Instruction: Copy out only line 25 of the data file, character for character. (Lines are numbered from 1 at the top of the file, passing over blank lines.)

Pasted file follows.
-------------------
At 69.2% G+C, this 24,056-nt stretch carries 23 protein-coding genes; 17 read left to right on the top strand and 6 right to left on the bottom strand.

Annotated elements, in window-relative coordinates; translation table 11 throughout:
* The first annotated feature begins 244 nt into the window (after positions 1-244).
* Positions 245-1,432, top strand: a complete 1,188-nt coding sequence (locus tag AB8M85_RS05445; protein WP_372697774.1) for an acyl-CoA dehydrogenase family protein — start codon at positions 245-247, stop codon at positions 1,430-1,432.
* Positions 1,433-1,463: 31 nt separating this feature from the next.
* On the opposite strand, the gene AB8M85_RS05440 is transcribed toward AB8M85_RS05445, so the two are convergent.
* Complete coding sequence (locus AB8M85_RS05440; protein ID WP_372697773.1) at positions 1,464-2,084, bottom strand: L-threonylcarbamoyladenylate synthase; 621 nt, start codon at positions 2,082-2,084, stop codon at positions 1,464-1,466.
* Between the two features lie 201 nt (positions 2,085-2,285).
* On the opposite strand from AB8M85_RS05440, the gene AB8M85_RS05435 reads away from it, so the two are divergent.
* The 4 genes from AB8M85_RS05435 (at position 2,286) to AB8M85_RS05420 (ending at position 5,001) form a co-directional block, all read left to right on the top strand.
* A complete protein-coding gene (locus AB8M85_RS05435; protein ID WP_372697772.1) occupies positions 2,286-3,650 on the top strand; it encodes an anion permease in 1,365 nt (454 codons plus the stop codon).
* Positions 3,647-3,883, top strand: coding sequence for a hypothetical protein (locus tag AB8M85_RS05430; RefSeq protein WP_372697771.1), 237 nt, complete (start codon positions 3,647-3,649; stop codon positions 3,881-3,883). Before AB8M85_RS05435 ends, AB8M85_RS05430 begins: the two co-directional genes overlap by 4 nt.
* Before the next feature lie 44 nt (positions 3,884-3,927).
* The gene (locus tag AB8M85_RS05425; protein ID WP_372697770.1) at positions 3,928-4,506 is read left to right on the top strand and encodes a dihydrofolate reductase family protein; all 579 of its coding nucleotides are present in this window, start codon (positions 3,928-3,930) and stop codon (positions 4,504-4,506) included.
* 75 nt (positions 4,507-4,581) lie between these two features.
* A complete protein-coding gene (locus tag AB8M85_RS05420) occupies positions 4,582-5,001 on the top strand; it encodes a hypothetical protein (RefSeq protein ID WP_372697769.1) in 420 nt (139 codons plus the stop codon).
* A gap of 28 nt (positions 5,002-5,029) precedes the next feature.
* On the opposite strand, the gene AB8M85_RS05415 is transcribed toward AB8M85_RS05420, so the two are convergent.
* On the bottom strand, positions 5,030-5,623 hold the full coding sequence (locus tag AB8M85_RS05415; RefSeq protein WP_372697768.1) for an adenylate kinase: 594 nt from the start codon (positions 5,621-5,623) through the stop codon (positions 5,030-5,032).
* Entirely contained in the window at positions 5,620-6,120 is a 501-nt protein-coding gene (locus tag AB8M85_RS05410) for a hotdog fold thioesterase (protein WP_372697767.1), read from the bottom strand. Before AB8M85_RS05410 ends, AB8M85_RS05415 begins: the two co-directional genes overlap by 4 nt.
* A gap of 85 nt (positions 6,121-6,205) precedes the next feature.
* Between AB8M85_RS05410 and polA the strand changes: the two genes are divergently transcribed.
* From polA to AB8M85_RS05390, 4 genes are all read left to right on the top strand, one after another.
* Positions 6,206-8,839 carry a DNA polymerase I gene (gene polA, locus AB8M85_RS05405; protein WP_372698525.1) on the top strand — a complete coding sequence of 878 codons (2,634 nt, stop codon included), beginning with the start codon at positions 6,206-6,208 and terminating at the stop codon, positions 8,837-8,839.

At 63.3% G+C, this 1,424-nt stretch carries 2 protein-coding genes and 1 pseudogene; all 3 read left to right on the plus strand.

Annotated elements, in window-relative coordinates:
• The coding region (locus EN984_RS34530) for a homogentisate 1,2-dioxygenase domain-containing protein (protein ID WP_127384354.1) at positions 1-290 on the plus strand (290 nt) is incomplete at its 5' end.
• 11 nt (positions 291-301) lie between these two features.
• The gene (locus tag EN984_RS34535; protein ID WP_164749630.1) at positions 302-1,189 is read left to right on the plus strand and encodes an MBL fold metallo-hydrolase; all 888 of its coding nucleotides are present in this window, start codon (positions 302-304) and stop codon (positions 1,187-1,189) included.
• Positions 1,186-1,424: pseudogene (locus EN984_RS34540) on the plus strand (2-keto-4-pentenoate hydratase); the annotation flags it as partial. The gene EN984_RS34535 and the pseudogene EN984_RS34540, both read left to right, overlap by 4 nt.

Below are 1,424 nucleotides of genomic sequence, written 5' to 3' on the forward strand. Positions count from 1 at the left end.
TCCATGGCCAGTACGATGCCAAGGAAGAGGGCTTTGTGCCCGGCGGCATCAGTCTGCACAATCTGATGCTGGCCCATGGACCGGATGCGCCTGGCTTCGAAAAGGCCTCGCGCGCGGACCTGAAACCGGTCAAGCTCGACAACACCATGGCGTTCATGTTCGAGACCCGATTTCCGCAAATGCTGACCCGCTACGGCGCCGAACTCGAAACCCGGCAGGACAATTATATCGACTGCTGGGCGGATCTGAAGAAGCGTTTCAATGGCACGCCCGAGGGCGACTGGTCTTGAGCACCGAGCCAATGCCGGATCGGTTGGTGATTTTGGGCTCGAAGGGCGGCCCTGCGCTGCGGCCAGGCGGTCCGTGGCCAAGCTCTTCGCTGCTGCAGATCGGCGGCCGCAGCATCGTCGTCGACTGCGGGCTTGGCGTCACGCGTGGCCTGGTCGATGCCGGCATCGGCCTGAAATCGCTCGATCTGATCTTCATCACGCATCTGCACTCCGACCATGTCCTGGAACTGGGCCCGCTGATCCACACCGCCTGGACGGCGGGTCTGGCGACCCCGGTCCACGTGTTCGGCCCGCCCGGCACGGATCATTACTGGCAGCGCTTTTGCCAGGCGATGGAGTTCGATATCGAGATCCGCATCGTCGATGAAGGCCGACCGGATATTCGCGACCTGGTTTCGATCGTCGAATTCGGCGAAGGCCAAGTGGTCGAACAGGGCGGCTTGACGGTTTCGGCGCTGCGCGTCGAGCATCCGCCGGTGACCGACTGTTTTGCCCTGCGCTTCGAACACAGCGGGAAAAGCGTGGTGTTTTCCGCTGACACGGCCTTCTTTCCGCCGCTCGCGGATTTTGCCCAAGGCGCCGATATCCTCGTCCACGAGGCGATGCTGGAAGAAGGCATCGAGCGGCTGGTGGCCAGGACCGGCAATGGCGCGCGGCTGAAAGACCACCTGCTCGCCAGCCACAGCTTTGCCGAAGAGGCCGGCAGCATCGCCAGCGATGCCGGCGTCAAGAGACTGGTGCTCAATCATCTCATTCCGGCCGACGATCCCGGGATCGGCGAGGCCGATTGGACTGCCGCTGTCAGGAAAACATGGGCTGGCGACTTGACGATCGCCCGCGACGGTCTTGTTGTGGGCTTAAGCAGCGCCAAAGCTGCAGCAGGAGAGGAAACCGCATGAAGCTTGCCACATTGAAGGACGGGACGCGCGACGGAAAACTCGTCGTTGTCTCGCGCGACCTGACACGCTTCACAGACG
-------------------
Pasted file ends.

At 63.3% G+C, this 1,424-nt stretch carries 2 protein-coding genes and 1 pseudogene; all 3 read left to right on the plus strand.